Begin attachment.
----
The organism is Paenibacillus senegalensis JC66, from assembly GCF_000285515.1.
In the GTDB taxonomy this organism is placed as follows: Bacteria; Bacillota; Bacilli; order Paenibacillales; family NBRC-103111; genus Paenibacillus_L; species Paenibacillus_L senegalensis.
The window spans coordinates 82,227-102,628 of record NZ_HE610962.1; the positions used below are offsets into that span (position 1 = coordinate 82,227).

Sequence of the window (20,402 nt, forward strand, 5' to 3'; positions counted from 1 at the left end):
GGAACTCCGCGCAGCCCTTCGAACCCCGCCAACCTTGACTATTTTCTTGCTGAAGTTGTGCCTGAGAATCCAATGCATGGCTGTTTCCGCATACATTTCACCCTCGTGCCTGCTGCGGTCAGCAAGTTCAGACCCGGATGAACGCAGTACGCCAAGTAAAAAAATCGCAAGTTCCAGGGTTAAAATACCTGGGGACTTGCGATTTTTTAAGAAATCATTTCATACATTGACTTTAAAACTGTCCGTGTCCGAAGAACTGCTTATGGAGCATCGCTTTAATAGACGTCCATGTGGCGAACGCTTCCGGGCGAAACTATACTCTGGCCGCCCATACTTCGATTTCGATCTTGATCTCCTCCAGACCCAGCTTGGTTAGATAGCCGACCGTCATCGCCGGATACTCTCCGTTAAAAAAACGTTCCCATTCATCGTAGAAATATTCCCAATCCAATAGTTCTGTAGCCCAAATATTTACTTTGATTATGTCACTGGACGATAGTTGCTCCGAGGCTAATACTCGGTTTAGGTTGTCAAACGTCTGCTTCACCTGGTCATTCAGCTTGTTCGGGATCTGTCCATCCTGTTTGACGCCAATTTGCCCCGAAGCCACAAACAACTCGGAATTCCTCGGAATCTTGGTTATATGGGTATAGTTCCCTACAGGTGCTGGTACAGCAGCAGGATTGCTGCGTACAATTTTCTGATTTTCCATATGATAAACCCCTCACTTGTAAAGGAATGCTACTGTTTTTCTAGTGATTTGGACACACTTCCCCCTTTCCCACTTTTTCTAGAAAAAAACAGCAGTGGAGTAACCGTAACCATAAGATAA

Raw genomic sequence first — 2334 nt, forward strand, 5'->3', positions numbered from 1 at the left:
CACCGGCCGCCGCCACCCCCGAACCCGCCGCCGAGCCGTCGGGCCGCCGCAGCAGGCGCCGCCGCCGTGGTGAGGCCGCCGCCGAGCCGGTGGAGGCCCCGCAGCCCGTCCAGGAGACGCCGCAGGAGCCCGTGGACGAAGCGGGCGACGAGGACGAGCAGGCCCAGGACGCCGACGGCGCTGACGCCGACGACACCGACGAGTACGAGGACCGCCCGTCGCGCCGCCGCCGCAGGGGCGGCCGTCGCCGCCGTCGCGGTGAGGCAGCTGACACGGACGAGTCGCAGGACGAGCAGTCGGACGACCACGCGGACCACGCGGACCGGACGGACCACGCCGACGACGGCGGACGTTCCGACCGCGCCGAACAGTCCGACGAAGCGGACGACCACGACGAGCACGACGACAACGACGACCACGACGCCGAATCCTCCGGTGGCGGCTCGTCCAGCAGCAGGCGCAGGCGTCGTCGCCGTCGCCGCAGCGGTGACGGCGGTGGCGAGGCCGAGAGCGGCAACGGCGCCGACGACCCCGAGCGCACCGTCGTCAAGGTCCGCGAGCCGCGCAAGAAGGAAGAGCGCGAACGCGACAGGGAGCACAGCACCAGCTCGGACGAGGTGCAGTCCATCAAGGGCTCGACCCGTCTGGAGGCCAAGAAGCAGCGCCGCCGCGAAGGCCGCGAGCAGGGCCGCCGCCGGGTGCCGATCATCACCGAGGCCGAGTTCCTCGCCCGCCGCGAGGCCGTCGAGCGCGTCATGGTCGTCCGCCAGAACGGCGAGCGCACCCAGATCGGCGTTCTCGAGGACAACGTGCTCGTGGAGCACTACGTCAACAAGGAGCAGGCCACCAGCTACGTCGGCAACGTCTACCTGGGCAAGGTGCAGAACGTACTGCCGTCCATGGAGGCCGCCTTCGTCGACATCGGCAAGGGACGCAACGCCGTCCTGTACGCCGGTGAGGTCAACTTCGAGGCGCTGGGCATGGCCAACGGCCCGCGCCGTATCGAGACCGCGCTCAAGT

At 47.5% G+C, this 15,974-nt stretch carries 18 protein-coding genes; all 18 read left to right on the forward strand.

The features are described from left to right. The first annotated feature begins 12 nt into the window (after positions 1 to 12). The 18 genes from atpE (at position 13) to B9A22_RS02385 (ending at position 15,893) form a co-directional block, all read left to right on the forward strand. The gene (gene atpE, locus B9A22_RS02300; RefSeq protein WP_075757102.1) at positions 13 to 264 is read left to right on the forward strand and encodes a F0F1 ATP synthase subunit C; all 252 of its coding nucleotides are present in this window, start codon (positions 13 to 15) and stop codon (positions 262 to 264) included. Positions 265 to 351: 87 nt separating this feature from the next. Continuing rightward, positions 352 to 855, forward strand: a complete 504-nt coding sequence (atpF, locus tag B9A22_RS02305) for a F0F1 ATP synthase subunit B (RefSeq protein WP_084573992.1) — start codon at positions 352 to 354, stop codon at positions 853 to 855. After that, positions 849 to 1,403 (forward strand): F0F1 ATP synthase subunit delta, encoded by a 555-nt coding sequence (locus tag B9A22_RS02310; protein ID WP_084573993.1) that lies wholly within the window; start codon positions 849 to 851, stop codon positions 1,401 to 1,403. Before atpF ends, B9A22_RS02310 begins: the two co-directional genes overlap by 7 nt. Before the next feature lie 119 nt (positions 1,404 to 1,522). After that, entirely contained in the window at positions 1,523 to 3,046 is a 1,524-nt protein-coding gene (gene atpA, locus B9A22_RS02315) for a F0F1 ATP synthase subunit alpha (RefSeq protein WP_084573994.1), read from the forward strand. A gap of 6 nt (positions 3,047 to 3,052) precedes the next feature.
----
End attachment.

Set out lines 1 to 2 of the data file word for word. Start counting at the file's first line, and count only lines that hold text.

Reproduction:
The organism is Paenibacillus senegalensis JC66, from assembly GCF_000285515.1.
In the GTDB taxonomy this organism is placed as follows: Bacteria; Bacillota; Bacilli; order Paenibacillales; family NBRC-103111; genus Paenibacillus_L; species Paenibacillus_L senegalensis.